Roof Ventilation

Ventilation Information


Q. Why Ventilate Your Roof?

A-1  Helps reduce heat build-up in the summer, making living areas more comfortable and reducing air conditioning usage.

A-2 Helps eliminate trapped moisture that can cause mold, mildew and wood rot.

A-3 Keeps roof deck uniformly cool in the winter to help protect from ICE DAMS.

A-4 Extends roof shingle life

Q. What temperature should my attic be in the winter time?

A-1 The temperature of the attic in winter should be as close to the outside temperature as possible…to protect from ICE DAM  (This can be accomplished by installing proper attic ventilation…soffit vents and a good ridge vent system)

Q. What is the best type of attic ventilation?

A-1 Tests show that ridge vents with balanced soffit vents are the superior venting system. (A house with 42 feet of ridge vent would need 15 gravity vents or 5 roof turbines to provide the same amount of ventilation)

The principal source of attic heat is direct sunlight on the roof of the home. In an unventilated attic, the temperature will reach 160 degrees or more, when the outside temperature is in the 90 plus degree range.In cold climates, a combination of high humidity (40% or more) with low outside temperature will cause frost to accumulate on the underside of the roof sheathing.


One of these forces is called Thermal Effect. The thermal effect results in a difference in air temperature in the attic, and that of the outside, combined with the difference of the elevation be-
tween  the lowest and highest vent opening. In other words, hot air rises and collects at the peak of the roof. Thermal effect is utilized primarily at low wind speed.
The other force is Wind Speed Pressure. The wind flowing over the building will create areas of vacuum in the building which will result in negative pressure areas on the windward side and positive pressure areas as it passes the downwind side. Ventila-
tion air moves into the attic through the vents in a positive pressure area and exhausts through the vent opening located in negative pressure areas.


Proper roof venting is critical to good construction practices and maintenance. The purpose of roof venting is to reduce temperature build-up inside the roof cavity during the summer months and to reduce fungal wood rot and other problems associated with condensation in the roof cavity during the cooler months of the year.

A good venting system allows for a continuous flow of air which enters the roof cavity at a low spot in the roof (for example, under the eave) and exits the roof at a high spot (for example, at or near the ridge of the roof). As a general rule, there is no need to provide for any sort of mechanical assistance, fans, or other devices to the roof venting system. A good venting system works adequately by means of a natural convection current where warm air rises and pulls the cooler, drier air behind it. A good roof venting system must also be designed in such a way as to provide for proper air flow at all portions of the roof.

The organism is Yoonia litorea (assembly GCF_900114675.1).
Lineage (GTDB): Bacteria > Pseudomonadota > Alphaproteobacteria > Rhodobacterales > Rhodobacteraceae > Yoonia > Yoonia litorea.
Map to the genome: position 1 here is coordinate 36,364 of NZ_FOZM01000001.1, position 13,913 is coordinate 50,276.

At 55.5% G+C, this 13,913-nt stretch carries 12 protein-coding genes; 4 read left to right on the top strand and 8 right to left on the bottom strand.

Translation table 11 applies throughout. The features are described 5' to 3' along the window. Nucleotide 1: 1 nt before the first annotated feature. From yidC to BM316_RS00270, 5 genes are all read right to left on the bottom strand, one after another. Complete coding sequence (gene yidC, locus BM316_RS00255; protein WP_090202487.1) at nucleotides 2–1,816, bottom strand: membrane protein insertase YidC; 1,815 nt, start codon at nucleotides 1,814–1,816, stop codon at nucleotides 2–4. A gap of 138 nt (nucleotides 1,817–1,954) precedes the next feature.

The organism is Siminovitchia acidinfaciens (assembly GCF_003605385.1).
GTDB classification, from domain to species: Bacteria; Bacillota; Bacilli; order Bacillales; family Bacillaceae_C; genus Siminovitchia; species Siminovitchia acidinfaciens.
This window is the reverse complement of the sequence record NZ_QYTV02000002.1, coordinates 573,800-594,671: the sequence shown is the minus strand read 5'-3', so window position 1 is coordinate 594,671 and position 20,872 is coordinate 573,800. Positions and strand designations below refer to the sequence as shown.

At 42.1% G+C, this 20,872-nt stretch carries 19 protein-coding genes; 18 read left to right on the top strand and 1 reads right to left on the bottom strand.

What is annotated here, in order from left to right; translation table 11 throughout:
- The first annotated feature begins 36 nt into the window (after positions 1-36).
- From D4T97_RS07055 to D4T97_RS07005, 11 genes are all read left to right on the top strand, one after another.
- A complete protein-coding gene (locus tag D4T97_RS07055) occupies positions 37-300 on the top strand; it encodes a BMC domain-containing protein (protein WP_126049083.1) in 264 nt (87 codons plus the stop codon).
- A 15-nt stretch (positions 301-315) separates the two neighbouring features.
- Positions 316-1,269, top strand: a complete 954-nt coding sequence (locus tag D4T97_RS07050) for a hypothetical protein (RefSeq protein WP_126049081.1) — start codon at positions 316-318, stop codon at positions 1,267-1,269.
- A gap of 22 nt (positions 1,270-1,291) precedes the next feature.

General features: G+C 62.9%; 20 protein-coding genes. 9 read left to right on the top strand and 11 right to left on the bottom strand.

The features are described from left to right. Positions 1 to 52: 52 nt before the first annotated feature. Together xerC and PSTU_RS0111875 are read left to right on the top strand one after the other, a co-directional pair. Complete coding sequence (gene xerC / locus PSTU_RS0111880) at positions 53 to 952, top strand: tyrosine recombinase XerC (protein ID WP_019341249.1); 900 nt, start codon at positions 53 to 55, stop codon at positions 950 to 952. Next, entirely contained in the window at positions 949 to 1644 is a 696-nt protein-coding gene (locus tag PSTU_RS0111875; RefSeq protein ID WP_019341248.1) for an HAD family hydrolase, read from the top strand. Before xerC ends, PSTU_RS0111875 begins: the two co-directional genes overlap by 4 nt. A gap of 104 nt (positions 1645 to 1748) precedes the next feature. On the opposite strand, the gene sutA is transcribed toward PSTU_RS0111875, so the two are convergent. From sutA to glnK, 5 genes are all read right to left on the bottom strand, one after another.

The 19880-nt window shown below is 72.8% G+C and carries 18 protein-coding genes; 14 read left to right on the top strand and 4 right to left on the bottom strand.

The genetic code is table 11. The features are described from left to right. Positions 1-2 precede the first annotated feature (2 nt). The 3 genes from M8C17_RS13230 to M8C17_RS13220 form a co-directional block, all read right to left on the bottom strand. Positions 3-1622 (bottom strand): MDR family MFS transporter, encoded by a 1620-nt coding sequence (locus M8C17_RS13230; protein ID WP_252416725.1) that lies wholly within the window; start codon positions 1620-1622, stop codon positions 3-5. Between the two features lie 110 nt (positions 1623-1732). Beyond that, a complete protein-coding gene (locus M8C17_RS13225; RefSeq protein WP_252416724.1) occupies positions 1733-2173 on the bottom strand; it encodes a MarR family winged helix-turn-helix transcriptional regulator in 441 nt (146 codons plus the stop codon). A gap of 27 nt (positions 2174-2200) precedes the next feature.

Improperly vented roofs often result in premature deterioration of the roofing material and fungal wood rot in the roof framing and decking. It is not uncommon to find an improperly vented fifteen-year-old roof with badly curled (and thus non-functional) roofing material and advanced fungal wood rot on the lower side of the roof decking. With the introduction of more insulation and weather sealing, as well as other building techniques which reduce venting, proper roof venting techniques are even more critical than in the past.


Ridgevent pic 1

New roofs or even in existing roofs, we highly suggest the complete ridge vent system.

Ridegevent pic 2

After cutting out the peak, normally 3″ on each side from peak or atleast 1.5″ opening if truss header is in place as seen above. Simply use 2.5 inch roofing nails to install the 4ft pieces of rigid vent and start the new shingle caps over the vent system.

Our Location

  • 524 S. Hafner
  • Stillwater, OK 74074
  • Local: (405) 372-7645 or call us Toll Free: (800) 475-2612